The City of Chicago Office of Inspector General (OIG) has completed a follow-up to its May 2018 audit of the Chicago Public Library’s (CPL) staffing plan. Based on CPL’s responses, OIG concludes that the Department has not fully implemented any of the four corrective actions related to the audit findings and recommendations. CPL plans to implement OIG’s third and fourth recommendations later this year, but only partially implemented the second recommendation and does not intend to pursue any corrective action on the first.
The purpose of the May 2018 audit was to determine whether CPL’s staffing plan followed industry guidance and constituted an effective and efficient tool for allocating human resources among libraries. Our audit found that CPL’s staffing plan did not optimally align library staffing with community needs.
Based on the results of the audit, OIG recommended that CPL conduct a staff workload analysis to determine the amount of time employees in each job classification spent on each of their activities. OIG also recommended that CPL involve stakeholders—such as its Board of Directors, library employees, and community members—in redesigning its staffing plan around factors that will ensure libraries are appropriately staffed to meet community needs. CPL should also replace qualitative descriptors (e.g., “large” population size) with numeric ranges for factors that are quantifiable. OIG recommended that after CPL redesigned the staffing plan, it should consistently and completely apply the factors to allocate the appropriate staff to each library location. Finally, CPL should develop a process to evaluate the effectiveness of the staffing plan on a periodic basis and should modify it as needed to adjust to changes in library services and community needs.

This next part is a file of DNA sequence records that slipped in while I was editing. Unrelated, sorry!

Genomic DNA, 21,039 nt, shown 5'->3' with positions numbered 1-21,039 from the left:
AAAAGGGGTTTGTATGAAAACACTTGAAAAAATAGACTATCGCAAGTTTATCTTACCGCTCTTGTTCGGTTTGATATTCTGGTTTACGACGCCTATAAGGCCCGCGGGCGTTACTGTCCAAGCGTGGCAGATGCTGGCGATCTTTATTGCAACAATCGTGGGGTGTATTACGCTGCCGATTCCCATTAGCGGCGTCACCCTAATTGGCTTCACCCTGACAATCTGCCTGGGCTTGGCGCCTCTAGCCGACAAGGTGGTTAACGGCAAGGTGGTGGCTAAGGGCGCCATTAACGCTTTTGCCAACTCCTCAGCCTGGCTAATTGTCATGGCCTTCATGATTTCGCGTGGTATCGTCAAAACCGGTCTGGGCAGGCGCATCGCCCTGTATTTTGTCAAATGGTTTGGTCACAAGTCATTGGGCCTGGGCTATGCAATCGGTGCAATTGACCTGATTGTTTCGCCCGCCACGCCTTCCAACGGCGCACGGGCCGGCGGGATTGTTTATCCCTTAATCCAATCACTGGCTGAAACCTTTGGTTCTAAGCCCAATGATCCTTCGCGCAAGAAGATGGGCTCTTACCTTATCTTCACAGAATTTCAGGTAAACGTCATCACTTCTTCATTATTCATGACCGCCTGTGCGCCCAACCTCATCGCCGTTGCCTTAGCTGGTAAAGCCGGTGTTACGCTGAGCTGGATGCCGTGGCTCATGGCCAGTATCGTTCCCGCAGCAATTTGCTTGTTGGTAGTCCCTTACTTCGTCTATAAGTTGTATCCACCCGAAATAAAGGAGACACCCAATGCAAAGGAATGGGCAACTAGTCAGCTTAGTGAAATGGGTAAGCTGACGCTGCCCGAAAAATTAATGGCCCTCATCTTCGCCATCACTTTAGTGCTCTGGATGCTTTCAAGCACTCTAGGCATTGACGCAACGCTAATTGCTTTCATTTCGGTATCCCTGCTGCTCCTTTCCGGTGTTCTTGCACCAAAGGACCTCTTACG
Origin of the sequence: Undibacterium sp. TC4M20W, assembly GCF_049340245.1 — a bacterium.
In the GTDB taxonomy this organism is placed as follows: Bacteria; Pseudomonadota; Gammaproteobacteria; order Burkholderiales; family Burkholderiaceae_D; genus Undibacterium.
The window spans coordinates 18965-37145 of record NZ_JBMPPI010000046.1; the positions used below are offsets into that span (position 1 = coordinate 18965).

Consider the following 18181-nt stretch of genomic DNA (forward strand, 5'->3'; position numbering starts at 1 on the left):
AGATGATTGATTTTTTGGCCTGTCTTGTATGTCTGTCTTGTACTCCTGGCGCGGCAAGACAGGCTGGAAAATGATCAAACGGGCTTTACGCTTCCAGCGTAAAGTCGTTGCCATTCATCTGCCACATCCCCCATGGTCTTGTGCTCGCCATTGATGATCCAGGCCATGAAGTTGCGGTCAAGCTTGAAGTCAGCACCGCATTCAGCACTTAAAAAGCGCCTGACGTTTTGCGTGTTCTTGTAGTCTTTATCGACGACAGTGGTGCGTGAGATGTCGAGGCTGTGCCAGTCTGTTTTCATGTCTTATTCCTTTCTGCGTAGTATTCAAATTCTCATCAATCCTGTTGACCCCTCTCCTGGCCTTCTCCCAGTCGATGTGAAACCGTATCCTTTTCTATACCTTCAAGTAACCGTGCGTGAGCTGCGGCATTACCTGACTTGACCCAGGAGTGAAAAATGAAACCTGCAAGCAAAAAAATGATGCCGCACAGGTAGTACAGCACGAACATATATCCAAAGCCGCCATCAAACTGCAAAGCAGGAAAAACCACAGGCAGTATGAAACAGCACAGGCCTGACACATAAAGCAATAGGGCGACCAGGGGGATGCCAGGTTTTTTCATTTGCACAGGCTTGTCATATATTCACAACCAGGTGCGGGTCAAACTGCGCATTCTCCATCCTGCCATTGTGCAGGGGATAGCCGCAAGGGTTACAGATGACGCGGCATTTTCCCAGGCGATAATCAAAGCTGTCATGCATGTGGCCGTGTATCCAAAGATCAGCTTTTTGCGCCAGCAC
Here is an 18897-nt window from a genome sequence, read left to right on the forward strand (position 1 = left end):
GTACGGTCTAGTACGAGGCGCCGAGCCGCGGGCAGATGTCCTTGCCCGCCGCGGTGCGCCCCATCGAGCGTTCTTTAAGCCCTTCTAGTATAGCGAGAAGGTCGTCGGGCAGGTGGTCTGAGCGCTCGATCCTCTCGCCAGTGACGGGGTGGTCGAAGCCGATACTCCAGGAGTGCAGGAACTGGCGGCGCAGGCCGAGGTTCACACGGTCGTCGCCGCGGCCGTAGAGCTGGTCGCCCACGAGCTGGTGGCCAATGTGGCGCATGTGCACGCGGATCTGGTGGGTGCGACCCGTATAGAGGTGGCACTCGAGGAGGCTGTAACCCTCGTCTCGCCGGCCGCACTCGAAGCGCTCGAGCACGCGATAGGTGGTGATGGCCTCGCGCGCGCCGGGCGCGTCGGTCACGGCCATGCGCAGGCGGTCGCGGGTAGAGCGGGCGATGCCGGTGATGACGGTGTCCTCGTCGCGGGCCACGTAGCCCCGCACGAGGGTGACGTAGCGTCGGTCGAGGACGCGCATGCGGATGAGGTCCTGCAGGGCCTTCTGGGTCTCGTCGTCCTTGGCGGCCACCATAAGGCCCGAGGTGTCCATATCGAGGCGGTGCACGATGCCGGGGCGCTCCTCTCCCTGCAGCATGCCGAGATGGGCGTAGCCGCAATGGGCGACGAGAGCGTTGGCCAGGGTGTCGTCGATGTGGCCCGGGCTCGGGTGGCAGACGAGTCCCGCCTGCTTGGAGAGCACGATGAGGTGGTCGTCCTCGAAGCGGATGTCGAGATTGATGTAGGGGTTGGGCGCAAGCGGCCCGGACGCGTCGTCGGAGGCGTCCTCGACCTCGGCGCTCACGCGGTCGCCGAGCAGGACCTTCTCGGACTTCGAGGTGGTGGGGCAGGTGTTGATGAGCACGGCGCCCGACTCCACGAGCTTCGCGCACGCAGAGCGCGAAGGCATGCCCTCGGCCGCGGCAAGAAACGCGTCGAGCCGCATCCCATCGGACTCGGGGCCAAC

In response to the audit, CPL described corrective actions it would take regarding some audit recommendations, but disagreed with OIG’s recommendation to disseminate the plan to all library employees and declined to involve CPL’s Board of Directors and community members in redesigning the plan.
In January 2019, OIG inquired about corrective actions taken by CPL. In its April 2019 response, CPL stated it has chosen not to conduct a staff workload analysis to understand the amount of time staff spend on specific activities. CPL simplified the staffing plan by removing hybrid library classifications, but has not quantified factors where possible, and still declines to involve the CPL Board of Directors, library employees, and community members in redesigning the plan. CPL has not yet reviewed the categorization of libraries within the staffing plan or developed a formal process for evaluating the plan’s effectiveness. It expects to start those processes in the third quarter of 2019. Then, in the fourth quarter, CPL intends to create a policy to codify how and when the staffing plan should be applied, evaluated, and updated.
We urge the Department to fully implement all corrective actions in order to best align library staffing with community needs.